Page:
Copyright © 2021 Albuquerque Journal
The IAIA Museum of Contemporary Native Arts began on a basketball court in the old Santa Fe Indian School.
From those humble beginnings, it grew from a depository of student art into a collection of 9,000 objects encompassing some of the finest Indigenous art in the country.
“Making History” (2020 University of New Mexico Press) guides readers through that genesis into more contemporary interpretations of Native life.
In many ways inseparable from the museum, the Institute of American Indian Arts is the only tribal college in the U.S. devoted to the arts.
Challenging and redefining preconceived notions of American Indian art, the innovative school has produced such shooting stars as T.C. Cannon, Jason Garcia, Roxanne Swentzel, America Meredith, Bob Haozous, Dan Namingha, Jody Naranjo, Kevin Red Star, and a litany of artists showing their work in both galleries and at the annual Santa Fe Indian Market. Allan Houser, Linda Lomahaftewa, N. Scott Momaday and Fritz Scholder taught there.
Established in 1962 under the Kennedy administration, IAIA began in the old Santa Fe Indian School on Cerrillos Road, museum director Patsy Phillips said.
“It was originally a boarding school for Indians,” she said, adding that (U.S. Poet Laureate) “Joy Harjo went to school at IAIA.”
Designer Lloyd Kiva New and educator George Boyce co-founded the school with funding from the Bureau of Indian Affairs.
By 1975, it had expanded into a two-year arts college. By 2013, it had developed a master’s degree program on its 140-acre campus 12 miles south of downtown Santa Fe.
Today, the IAIA Museum of Contemporary Native Arts sits in the old Post Office, a Pueblo Revival building listed in the National Register of Historic Places, off the Santa Fe Plaza.
“They started collecting from the student art work,” Phillips said. “It was an innovative approach to art education.”
IAIA’s teaching philosophy emphasized cultural difference as the basis for creative expression. This approach represented an about-face from the philosophies of previous Indian boarding schools. Teachers promoted and encouraged a sense of pride in Native culture. It was an intentional departure from the flat “studio-style” painting of the 1930s developed at the Santa Fe Indian School under Dorothy Dunn. It was deliberately contemporary.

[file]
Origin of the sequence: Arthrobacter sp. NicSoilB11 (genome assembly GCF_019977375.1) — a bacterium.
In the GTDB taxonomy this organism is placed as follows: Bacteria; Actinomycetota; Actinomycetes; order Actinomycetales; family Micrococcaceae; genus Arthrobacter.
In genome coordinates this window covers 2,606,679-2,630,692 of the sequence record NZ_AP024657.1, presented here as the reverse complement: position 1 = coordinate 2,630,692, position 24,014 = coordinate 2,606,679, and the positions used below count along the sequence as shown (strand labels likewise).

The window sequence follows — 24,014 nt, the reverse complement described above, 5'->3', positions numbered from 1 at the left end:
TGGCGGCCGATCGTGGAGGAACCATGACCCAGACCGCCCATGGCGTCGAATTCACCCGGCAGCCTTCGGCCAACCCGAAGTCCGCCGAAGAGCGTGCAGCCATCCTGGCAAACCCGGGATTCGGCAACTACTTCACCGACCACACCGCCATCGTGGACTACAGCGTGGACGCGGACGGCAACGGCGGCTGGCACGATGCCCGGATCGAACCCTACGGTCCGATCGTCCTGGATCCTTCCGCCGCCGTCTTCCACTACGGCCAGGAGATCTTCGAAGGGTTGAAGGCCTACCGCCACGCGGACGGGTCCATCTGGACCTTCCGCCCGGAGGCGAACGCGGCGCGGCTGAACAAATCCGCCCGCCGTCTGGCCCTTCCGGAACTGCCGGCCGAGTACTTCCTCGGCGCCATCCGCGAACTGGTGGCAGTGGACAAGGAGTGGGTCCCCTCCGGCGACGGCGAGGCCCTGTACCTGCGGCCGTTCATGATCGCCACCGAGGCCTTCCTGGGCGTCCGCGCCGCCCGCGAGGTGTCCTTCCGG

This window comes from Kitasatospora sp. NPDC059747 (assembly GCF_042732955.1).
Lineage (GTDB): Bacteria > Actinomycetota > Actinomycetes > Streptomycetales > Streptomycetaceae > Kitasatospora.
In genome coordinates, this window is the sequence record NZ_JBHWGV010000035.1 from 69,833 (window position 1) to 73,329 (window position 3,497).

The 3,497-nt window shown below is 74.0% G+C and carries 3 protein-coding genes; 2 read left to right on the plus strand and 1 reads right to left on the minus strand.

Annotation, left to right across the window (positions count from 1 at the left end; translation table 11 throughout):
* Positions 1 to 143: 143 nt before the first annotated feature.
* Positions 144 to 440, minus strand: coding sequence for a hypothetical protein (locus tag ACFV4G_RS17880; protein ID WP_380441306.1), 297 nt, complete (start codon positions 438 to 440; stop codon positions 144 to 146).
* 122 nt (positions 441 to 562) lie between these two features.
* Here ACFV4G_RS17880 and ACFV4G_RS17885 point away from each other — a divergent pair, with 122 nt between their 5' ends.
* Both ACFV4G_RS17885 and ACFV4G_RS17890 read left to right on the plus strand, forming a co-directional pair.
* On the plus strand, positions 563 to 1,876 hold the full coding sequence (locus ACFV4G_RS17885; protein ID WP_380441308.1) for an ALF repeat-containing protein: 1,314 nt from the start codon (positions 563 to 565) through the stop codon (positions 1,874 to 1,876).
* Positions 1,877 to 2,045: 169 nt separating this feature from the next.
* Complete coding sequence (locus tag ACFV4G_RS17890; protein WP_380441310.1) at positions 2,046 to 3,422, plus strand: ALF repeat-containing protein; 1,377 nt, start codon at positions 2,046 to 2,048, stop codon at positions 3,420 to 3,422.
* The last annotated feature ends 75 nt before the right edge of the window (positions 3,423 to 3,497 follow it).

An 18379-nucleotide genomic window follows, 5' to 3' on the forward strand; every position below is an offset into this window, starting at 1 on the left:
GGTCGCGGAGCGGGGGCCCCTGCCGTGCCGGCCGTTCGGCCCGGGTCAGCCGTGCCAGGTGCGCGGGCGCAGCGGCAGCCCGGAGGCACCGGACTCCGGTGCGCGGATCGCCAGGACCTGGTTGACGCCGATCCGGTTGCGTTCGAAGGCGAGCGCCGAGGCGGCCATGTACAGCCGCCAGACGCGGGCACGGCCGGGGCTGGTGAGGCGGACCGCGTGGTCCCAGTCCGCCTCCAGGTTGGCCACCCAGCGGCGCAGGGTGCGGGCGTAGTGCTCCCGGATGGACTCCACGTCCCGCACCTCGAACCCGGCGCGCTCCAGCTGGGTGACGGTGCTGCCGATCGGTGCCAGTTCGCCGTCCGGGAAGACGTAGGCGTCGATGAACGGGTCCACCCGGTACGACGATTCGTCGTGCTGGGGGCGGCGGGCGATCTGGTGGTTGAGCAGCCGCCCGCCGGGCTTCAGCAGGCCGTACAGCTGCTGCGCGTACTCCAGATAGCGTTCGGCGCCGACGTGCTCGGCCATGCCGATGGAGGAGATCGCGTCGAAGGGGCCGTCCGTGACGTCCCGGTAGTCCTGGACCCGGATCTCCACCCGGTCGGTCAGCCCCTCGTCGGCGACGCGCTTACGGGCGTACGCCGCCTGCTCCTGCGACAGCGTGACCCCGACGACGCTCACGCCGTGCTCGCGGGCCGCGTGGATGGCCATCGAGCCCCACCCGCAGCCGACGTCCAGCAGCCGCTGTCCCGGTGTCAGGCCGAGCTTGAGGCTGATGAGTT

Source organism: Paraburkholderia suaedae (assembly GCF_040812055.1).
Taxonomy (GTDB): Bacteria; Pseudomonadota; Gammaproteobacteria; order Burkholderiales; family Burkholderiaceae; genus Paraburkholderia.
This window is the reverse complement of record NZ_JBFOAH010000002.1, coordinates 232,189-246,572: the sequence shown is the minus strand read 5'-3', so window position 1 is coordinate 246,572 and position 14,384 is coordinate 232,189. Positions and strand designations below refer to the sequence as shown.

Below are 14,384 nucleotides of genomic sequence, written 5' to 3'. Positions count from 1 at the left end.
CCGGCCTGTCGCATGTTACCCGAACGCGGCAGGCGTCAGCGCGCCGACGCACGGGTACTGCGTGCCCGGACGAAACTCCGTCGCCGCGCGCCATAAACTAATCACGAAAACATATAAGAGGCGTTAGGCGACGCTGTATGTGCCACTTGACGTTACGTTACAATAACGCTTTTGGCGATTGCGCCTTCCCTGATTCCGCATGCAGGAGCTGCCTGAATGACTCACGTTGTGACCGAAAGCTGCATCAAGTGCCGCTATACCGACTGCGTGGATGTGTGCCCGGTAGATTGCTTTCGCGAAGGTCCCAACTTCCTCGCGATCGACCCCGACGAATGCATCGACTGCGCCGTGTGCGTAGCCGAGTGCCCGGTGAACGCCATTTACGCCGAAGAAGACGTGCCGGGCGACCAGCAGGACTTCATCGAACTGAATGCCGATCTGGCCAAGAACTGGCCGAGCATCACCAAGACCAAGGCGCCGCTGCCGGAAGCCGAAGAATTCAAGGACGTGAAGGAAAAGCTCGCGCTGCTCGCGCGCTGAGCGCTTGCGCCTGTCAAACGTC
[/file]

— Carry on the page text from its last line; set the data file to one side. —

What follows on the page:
“There was nothing like it in the country,” Phillips said. “They gave students the liberty to create how they wanted to create. They weren’t put in a box. And they got a lot of national attention.
“Our collection is mainly based from those early years; the ’60s to the ’70s,” she said. “Students were basically required to give back their work. It was a common practice at art schools in general.”
Today, the museum uses grant funding to purchase art, “but we usually buy student work,” Phillips said. “Every year, we curate and collect student work.”
Today, that work includes T.C. Cannon’s (Kiowa/Cado) famous “Self-Portrait in the Studio” (1975), depicting the cowboy-hatted artist against a mountainous window.
“T.C. was so important because he took the Indian of the day and showed the Indian of the day,” Phillips said.
Cannon was a Scholder protégé. He embodied the activism, cultural transition and creative expression that defined America in the 1960s and 1970s. His work is deeply personal, yet undeniably political, reflecting his cultural heritage, experience as a Vietnam War veteran, and the turbulent social and political period during which he worked.
Cannon and Scholder exhibited together at the Smithsonian Institution. Their work subverted visual stereotypes about Native Americans, creating an exploration in irony and kitsch, opening a new phase of contemporary art.
“There’s discussion of whether T.C. copied Scholder or Scholder copied T.C.,” Phillips said. “I think everybody influenced everybody.”
Scholder was known for his expressionist paintings, complete with distortions, explosive brushwork and vivid colors.
“He painted on huge canvases,” Phillips said. “He painted the large Indian. A lot of his work was traditional, but the colors and the ways he painted were very different. He would try to paint other images, but he always came back to the large Indian because it sold.”
Santa Clara Pueblo sculptor Swentzel created full-sized clay figures imbued with the human spirit. Swentzel’s work addresses personal and social commentary, reflecting respect for family, cultural heritage, and for the Earth.
“She was one of the first to create sculpture of the Indian people,” Phillips said. “People kind of really connect with the characters she creates.”
“Making History” is the result of eight years of fundraising, group meetings, conference calls and volunteer work. IAIA will celebrate its 50th anniversary in 2022.